Three years after graduating from college, and about one year after returning from my somewhat reluctant missionary exploits in the South Pacific, I decided to go to graduate school. It took me a while to decide for what. I briefly considered English (which is what I had studied as an undergrad), but decided that I didn’t want to put up with the snobbery and competitiveness I assumed any literature program worth its salt would entail. Then I got really into the idea of photojournalism--there was a great program in Montana--but it still didn’t feel like a field that made complete sense for me given the size of the investment. Eventually, through a variety of circumstances including a dream in which I was told by a friend that I needed to go to seminary, I settled on theology.
The story of how I chose where to apply, how I got funding, and why I decided to move to a city toward which I felt great antipathy for the sake of studying God is quite the tale in its own right. For the purposes of this post, however, what matters is that I went, and that I stayed.
According to classmates from other parts of the country (read: not the West Coast), plus a couple of hometown friends who revealed themselves to be more conservative than I had realized, the seminary I attended is generally considered to be pretty liberal. Of course, the line demarcating “liberal” appears to be in a much different place when one is looking at it from within the Christian community than it does when one is looking at it from a more global perspective. Still, through these people I learned that there were a great number of Christians who considered this particular seminary a dangerous place for one’s faith--a place where foundations may be shaken and even whole city blocks of belief systems razed.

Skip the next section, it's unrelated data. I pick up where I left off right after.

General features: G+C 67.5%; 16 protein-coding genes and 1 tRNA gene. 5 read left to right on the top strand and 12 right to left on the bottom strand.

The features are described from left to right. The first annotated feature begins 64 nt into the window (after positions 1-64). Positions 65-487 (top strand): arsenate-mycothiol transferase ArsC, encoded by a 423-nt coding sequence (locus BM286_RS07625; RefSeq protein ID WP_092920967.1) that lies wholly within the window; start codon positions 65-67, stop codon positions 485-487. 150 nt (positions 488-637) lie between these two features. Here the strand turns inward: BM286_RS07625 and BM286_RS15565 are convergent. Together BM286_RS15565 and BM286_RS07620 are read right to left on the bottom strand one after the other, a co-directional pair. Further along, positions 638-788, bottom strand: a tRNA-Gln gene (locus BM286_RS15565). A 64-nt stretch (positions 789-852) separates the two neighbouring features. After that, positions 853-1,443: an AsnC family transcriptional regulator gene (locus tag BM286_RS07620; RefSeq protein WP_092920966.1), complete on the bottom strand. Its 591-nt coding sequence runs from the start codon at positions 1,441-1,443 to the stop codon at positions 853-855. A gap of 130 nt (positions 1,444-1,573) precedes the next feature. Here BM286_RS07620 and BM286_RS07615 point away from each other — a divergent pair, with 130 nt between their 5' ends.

This mistrust sounded ridiculous to me at the time--how can learning be dangerous? How can more knowledge be bad? Isn't it a joy to realize new things? Interestingly enough, the fear-mongers were right. Within two years of graduating from my program, I would no longer be a Christian.
One of the main sources of concern regarding the institution I attended, as far as I understand it, had to do with the school’s approach to the study of the Bible. In general, the school encouraged and employed a historical-critical perspective, in which the historical context of the authors and their subjects is seriously considered when interpreting the text. While a Biblical literalist might believe that, since it is the word of God, every part of the text must have happened, in real life, otherwise it is not telling the truth, someone coming from a historical-critical perspective might say, ‘Hey, the book of Job is pretty insane, and it was written at a time when myth-type genres were commonly used, so maybe it’s “truth” lies in something other than it being literal.’ Yes, maybe things that are not literally true can be about true things. So scary.
Anyway, having studied literature pretty intensely as a college student, thinking critically about the Bible was not all that world-shaking to me. And, as I’ve mentioned before, critical thinking in general was something in which I was always encouraged by my family. No, it wasn’t the experiences in textual examination that threw me for a loop; it was the idea, presented by multiple professors over the two years I was a student there, that certain tenets I’d considered to be cold hard fact about Christianity (and thus the world) could be openly, decidedly disbelieved altogether while one still managed to stand under the "Christian" umbrella. But more on that later....